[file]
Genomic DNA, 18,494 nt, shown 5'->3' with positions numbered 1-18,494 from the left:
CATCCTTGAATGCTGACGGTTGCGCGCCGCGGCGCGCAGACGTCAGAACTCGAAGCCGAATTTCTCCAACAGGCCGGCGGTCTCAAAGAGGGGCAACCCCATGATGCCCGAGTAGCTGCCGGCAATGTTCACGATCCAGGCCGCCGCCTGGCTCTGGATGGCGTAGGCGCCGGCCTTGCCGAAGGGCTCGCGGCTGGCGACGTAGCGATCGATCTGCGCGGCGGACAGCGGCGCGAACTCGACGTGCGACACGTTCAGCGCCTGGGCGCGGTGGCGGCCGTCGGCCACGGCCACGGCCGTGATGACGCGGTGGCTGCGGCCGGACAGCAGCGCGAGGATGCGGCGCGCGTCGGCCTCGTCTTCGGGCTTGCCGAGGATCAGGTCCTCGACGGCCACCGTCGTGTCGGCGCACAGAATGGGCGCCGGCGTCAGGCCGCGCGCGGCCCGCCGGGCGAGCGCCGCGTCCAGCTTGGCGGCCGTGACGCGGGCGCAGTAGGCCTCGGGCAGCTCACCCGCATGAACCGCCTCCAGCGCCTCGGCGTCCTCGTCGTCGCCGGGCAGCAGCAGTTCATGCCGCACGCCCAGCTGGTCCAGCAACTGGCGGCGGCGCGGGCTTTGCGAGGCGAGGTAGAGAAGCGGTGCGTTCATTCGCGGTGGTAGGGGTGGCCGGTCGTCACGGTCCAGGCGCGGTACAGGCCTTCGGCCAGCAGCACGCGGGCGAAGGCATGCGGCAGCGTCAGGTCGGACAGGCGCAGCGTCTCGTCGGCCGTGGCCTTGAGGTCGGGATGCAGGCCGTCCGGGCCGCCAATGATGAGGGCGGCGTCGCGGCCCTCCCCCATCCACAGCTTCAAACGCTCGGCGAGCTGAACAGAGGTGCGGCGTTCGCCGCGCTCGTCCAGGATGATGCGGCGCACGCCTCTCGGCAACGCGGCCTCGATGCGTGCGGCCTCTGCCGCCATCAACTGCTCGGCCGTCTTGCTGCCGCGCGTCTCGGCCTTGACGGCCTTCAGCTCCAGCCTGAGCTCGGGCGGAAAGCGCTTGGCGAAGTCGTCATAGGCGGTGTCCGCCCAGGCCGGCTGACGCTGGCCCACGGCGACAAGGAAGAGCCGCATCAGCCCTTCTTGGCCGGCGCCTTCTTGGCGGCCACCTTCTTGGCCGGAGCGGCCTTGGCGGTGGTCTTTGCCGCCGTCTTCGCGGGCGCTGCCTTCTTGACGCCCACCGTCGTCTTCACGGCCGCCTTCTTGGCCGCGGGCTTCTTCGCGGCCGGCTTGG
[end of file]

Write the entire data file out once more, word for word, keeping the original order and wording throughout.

Genomic DNA, 18,494 nt, shown 5'->3' with positions numbered 1-18,494 from the left:
CATCCTTGAATGCTGACGGTTGCGCGCCGCGGCGCGCAGACGTCAGAACTCGAAGCCGAATTTCTCCAACAGGCCGGCGGTCTCAAAGAGGGGCAACCCCATGATGCCCGAGTAGCTGCCGGCAATGTTCACGATCCAGGCCGCCGCCTGGCTCTGGATGGCGTAGGCGCCGGCCTTGCCGAAGGGCTCGCGGCTGGCGACGTAGCGATCGATCTGCGCGGCGGACAGCGGCGCGAACTCGACGTGCGACACGTTCAGCGCCTGGGCGCGGTGGCGGCCGTCGGCCACGGCCACGGCCGTGATGACGCGGTGGCTGCGGCCGGACAGCAGCGCGAGGATGCGGCGCGCGTCGGCCTCGTCTTCGGGCTTGCCGAGGATCAGGTCCTCGACGGCCACCGTCGTGTCGGCGCACAGAATGGGCGCCGGCGTCAGGCCGCGCGCGGCCCGCCGGGCGAGCGCCGCGTCCAGCTTGGCGGCCGTGACGCGGGCGCAGTAGGCCTCGGGCAGCTCACCCGCATGAACCGCCTCCAGCGCCTCGGCGTCCTCGTCGTCGCCGGGCAGCAGCAGTTCATGCCGCACGCCCAGCTGGTCCAGCAACTGGCGGCGGCGCGGGCTTTGCGAGGCGAGGTAGAGAAGCGGTGCGTTCATTCGCGGTGGTAGGGGTGGCCGGTCGTCACGGTCCAGGCGCGGTACAGGCCTTCGGCCAGCAGCACGCGGGCGAAGGCATGCGGCAGCGTCAGGTCGGACAGGCGCAGCGTCTCGTCGGCCGTGGCCTTGAGGTCGGGATGCAGGCCGTCCGGGCCGCCAATGATGAGGGCGGCGTCGCGGCCCTCCCCCATCCACAGCTTCAAACGCTCGGCGAGCTGAACAGAGGTGCGGCGTTCGCCGCGCTCGTCCAGGATGATGCGGCGCACGCCTCTCGGCAACGCGGCCTCGATGCGTGCGGCCTCTGCCGCCATCAACTGCTCGGCCGTCTTGCTGCCGCGCGTCTCGGCCTTGACGGCCTTCAGCTCCAGCCTGAGCTCGGGCGGAAAGCGCTTGGCGAAGTCGTCATAGGCGGTGTCCGCCCAGGCCGGCTGACGCTGGCCCACGGCGACAAGGAAGAGCCGCATCAGCCCTTCTTGGCCGGCGCCTTCTTGGCGGCCACCTTCTTGGCCGGAGCGGCCTTGGCGGTGGTCTTTGCCGCCGTCTTCGCGGGCGCTGCCTTCTTGACGCCCACCGTCGTCTTCACGGCCGCCTTCTTGGCCGCGGGCTTCTTCGCGGCCGGCTTGG